BASEBALL TODAY: Can the Marlins be a player in the National League East all season? Will the Brewers extend their winning streak? Danny Knobler joins Lauren Shehadi to answer those questions and more. Click on the video above to watch.

ON "WALK-OFF:" Dennis Eckersley coined the term "walk-off" during the 1988 season when he was a lights-out closer for the A's. "There's nothing like it," Eckersley said. "It's so final. And it centers strictly on you (the pitcher), unless it's a grounder between the third baseman's legs or something. Ultimately, you're the one." From there, Eck meant "walk-off" to be the pitcher -- probably the closer -- walking off the field from the pitcher's mound. It's interesting in that it's evolved into a mainstream term for the winning team. (SFgate.com)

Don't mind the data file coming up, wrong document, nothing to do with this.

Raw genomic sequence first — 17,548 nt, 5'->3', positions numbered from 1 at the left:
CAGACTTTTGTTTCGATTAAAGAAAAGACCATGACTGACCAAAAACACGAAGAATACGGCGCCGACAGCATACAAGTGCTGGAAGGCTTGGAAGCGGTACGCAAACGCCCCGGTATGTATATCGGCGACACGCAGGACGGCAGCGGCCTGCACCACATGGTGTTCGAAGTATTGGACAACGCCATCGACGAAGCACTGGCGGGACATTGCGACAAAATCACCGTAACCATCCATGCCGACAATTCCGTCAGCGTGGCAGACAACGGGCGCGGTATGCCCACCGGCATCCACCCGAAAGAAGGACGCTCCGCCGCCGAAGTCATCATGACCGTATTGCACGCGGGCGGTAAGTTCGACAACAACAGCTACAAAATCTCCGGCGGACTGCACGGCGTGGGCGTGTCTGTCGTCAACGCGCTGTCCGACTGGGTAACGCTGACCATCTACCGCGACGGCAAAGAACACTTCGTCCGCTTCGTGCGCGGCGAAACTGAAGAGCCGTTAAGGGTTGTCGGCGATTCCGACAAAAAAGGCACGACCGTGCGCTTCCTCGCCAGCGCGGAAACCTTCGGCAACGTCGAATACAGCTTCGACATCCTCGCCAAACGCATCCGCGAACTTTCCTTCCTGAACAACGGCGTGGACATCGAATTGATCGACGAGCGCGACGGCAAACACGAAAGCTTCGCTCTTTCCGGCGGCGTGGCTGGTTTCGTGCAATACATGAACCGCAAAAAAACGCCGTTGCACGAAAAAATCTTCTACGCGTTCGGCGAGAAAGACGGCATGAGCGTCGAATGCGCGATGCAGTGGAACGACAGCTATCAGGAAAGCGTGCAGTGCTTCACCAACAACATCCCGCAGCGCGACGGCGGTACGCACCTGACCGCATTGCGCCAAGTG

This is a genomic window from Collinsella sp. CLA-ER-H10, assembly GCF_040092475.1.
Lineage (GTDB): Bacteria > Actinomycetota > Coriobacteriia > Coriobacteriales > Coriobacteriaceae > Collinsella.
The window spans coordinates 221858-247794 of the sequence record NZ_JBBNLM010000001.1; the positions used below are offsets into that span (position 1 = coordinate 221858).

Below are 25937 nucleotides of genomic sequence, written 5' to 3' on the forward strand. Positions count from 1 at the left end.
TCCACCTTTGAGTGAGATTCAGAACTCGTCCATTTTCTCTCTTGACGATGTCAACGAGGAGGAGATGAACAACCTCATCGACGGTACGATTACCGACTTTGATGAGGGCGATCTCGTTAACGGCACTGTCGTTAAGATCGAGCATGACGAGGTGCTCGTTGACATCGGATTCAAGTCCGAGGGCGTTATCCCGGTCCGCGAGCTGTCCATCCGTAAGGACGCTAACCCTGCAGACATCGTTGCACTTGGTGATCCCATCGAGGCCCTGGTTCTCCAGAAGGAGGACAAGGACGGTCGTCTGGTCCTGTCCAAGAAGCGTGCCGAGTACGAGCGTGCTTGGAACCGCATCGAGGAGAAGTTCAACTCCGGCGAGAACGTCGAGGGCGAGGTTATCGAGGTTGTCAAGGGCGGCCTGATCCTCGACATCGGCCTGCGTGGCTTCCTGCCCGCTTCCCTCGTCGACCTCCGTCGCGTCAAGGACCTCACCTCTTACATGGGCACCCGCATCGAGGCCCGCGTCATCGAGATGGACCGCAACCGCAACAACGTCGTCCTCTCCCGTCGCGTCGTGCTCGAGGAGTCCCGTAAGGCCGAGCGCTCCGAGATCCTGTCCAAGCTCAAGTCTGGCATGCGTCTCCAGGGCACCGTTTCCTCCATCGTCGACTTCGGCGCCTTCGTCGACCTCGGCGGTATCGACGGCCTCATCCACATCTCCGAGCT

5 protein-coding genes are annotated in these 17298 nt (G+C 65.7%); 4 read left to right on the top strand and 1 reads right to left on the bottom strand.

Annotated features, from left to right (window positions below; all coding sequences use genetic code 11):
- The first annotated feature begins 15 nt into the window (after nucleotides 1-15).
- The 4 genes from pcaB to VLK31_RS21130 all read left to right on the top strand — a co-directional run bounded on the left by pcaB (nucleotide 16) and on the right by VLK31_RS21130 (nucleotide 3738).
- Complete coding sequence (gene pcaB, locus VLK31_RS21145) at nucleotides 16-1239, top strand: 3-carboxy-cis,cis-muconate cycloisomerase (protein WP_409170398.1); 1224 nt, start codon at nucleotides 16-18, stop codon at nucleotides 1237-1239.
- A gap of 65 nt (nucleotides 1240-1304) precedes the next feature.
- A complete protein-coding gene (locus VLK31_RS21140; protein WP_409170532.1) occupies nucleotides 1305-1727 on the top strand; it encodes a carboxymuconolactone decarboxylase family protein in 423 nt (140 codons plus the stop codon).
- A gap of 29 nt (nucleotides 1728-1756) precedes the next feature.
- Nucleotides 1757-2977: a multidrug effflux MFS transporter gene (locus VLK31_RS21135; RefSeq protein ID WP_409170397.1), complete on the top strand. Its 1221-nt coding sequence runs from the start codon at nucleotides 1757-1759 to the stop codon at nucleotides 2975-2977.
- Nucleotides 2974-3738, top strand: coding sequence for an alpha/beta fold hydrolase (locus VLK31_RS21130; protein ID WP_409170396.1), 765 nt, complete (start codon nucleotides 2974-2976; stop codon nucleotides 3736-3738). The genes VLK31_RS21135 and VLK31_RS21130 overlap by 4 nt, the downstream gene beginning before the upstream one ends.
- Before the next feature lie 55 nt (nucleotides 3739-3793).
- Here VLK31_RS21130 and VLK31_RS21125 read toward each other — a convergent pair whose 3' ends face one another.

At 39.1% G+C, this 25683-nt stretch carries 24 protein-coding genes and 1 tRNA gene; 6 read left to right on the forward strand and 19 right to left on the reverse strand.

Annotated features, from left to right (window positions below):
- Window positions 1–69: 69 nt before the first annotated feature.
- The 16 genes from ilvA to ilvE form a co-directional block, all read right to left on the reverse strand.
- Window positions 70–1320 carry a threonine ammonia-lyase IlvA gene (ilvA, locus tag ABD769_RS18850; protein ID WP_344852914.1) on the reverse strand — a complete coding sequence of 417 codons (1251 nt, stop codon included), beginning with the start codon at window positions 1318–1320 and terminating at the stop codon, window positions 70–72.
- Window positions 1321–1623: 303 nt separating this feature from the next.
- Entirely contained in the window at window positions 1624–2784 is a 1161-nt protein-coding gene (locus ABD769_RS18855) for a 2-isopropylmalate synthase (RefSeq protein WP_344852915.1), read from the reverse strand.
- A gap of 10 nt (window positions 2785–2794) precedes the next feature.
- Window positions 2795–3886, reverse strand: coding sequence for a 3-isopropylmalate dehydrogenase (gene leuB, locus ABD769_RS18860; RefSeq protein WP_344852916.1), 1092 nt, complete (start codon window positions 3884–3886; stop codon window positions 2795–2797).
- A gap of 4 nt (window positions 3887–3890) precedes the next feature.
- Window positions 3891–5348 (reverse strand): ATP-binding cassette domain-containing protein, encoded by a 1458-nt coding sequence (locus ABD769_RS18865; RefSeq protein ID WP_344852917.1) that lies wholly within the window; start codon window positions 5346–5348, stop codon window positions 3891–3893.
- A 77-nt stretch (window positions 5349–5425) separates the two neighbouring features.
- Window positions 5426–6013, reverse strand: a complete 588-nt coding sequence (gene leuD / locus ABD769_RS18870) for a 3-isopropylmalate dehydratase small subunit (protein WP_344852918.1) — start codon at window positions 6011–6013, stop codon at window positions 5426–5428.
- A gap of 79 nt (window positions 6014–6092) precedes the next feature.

THREE-HEADED JAYS: With Frank Francisco struggling, Blue Jays manager John Farrell has announced he'll use three closers: Francisco, Jon Rauch and Octavio Dotel. Each has different strengths and weaknesses, so it's going to be a bit of a matchup thing. (MLB.com) I understand the mentality these days is to pick on closer and stick with him, the thought process being that everyone knows his particular role. This method, however, is much more logical when you don't have a lock-down closer.

WORST POSSIBLE OUTCOME: You think you've seen a bad at-bat, at any level? Doubtful you've seen one this poor. Check out this tweet about San Diego State. Apparently they had the bases loaded and nobody out with a 3-0 count ... and popped out into a triple play. I don't think any words could really do that justice, so we'll just let it stand on its own.